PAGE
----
What Is a Stock Market Crash, and What Causes Them?

A stock market crash is a sudden double-digit decline in share prices. Discover how to prepare an investment portfolio for a looming crash.

by | Last updated 2 Mar, 2023 | Stock Market

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A stock market crash is defined as a rapid and unexpected drop in the price of stocks and shares. They are typically short-lived events but can last anywhere from a few days to several weeks. And in some cases, they even evolve into a bear market.

There isn’t a specified threshold by which stocks have to drop below to be classified as a crash. However, most investment professionals agree that a crash is considered to have happened after a sudden double-digit percentage drop in a stock market index, such as the FTSE 100 or S&P 500.

The terms stock market crash, correction, pullback, and bear market are often used interchangeably. However, there are some stark differences between the three.

  • Stock Market Pullback – A short-term drop between 5% and 10% that usually occurs over a few days.
  • Stock Market Correction – A steady decline in stock prices between 10% and 20% over several weeks or months.
  • Stock Market Crash – A rapid decline in stock prices greater than 20% over a short space of time.
  • Bear Market – A prolonged decline in stock prices by more than 20%. In extreme cases, a bear market can last for years.

What causes a stock market crash?

The catalysts behind each stock market crash throughout history have been quite different. But a common theme that emerges across nearly all past events is a weakening economic outlook. As consumers slow their spending, corporate earnings struggle to achieve growth which can spark uncertainty, especially if stock valuations have reached high levels.

Some common factors that can trigger the start of a crash or correction include:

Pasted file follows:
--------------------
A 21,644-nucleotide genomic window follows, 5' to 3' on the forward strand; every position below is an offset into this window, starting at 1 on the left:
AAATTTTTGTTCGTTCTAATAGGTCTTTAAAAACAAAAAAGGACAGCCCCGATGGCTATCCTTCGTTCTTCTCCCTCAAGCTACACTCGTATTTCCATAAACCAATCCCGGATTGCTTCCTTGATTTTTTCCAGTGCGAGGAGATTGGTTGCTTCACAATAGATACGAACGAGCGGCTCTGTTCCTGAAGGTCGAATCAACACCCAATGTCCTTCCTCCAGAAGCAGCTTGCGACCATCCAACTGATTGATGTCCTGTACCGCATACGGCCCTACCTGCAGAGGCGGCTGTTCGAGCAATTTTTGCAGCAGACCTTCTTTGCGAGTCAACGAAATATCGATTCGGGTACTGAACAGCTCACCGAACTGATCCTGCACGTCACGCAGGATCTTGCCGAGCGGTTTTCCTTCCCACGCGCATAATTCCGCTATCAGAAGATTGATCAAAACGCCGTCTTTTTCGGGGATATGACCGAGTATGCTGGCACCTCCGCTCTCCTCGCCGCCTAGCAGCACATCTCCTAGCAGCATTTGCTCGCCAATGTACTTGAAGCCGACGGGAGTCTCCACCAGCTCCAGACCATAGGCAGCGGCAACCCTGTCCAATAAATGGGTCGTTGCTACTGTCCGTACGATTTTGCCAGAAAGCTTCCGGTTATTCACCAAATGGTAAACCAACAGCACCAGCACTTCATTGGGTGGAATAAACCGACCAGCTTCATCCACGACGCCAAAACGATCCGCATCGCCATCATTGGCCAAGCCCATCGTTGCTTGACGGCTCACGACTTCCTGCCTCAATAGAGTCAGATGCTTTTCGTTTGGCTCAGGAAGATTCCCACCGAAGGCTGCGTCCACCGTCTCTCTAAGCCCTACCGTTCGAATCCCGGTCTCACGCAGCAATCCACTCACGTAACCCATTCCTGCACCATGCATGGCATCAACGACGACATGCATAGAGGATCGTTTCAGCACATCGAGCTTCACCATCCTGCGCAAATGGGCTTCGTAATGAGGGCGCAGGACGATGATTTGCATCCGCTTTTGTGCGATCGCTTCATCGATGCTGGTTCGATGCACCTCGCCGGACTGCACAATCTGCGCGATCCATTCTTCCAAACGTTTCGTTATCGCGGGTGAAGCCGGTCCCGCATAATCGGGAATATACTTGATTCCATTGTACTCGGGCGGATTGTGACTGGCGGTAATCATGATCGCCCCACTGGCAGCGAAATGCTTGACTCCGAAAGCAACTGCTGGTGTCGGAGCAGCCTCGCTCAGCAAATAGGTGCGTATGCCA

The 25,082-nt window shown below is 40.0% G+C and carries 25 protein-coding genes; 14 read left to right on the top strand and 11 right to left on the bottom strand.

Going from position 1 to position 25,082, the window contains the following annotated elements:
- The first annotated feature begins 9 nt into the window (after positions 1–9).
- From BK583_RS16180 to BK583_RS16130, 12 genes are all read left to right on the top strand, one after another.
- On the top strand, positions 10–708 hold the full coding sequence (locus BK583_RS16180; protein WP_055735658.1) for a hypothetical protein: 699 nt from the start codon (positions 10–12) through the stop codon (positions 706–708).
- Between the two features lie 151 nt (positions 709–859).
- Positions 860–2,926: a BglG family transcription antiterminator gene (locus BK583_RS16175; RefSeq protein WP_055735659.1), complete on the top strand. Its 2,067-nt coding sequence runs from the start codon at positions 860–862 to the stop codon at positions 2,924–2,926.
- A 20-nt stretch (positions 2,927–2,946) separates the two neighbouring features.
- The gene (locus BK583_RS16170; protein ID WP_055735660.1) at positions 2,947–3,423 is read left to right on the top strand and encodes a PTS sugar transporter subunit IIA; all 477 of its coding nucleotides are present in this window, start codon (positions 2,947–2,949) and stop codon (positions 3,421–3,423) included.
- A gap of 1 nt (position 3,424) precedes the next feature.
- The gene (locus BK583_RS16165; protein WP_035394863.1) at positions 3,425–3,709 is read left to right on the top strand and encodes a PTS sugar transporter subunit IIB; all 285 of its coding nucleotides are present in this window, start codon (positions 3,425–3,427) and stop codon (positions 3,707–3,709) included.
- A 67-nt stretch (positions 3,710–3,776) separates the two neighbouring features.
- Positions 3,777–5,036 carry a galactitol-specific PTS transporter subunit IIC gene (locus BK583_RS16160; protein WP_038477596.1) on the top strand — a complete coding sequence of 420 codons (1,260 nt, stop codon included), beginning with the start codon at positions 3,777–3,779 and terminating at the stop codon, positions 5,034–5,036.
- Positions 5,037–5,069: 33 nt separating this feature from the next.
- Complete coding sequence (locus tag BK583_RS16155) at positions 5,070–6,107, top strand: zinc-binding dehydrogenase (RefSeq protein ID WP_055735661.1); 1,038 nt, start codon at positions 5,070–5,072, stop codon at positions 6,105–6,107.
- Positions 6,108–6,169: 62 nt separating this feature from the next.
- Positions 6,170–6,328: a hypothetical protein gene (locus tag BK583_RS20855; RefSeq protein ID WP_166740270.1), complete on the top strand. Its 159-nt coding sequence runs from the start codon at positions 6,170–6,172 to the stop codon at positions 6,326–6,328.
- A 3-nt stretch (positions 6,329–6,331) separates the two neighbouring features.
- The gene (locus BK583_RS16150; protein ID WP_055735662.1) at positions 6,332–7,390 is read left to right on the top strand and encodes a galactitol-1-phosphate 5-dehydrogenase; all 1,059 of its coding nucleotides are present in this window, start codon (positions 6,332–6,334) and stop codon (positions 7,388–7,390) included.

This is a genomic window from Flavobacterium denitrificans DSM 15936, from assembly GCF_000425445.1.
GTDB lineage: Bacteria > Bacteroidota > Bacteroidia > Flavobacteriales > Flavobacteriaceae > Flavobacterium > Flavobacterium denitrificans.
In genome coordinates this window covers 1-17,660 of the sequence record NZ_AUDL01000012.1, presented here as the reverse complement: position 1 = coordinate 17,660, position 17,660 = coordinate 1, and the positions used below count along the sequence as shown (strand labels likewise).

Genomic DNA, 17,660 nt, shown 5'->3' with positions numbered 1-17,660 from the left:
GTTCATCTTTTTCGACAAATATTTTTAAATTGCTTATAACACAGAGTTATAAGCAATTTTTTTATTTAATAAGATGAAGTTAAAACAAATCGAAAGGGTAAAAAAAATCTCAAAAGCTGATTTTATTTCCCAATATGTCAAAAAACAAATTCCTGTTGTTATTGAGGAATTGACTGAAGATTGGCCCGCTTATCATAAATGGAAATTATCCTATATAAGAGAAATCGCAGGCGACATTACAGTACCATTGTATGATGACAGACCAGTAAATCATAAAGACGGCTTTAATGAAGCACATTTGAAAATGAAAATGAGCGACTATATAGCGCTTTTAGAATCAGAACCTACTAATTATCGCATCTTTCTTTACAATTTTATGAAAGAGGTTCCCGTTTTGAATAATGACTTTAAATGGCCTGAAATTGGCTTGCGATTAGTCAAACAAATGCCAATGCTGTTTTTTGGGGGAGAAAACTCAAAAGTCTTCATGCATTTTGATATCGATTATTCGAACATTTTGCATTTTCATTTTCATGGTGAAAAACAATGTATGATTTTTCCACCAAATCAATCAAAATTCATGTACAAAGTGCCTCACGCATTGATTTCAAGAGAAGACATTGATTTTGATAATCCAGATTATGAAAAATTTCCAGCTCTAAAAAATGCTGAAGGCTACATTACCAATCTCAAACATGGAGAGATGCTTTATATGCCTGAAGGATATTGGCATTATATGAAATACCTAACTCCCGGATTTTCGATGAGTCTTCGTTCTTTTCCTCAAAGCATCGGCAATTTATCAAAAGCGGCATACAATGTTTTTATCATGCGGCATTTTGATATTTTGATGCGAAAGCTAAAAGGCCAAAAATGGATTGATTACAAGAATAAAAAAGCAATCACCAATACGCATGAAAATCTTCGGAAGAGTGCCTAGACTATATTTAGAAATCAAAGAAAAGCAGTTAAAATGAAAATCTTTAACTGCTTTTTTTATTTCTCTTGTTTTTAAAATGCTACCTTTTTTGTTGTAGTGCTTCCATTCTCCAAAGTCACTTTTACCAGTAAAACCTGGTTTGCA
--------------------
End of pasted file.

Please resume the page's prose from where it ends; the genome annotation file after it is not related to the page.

• High Inflation
  • Rising Interest Rates
  • Natural Disasters
  • Overvalued Stocks
  • Geopolitical Disputes
  • Economic Uncertainty
  • Excess Speculation
  • Low Investor Sentiment

Looking at the various stock market crashes throughout history reveals just how diverse the causes of these events can be.

2020: The Covid-Crash

In early 2020 stock markets worldwide plummeted as entire countries went into lockdown due to the Covid-19 pandemic. With non-essential businesses being forced to close and international travel banned, global economies ground to a halt. And for many companies, especially smaller ones, this series of events led to bankruptcy.

However, following a massive injection of government stimulus, Western economies were able to bounce back at a record pace. And with 33 days, the FTSE 100 and S&P 500 indices had completely recovered before being propelled to new record highs.

2008: The Global Financial Crisis

After years of loose lending practices for mortgages by American banks, the US housing market became propped up on a massive pile of sub-prime loans. Eventually, millions of people across the country could not keep up with mortgage payments, leading to a surge in foreclosures. The market became flooded with properties and no one to buy them, causing house prices to plummet.

To make matters worse, investment banks were using complex derivatives such as Collateralised Debt Obligations (CDOs) to hide the level of risk within mortgage bonds. With bond rating agencies selling high ratings to the same investment banks, individual and professional investors unknowingly purchased extremely high-risk assets. This was particularly problematic for pension funds across the United States and Europe.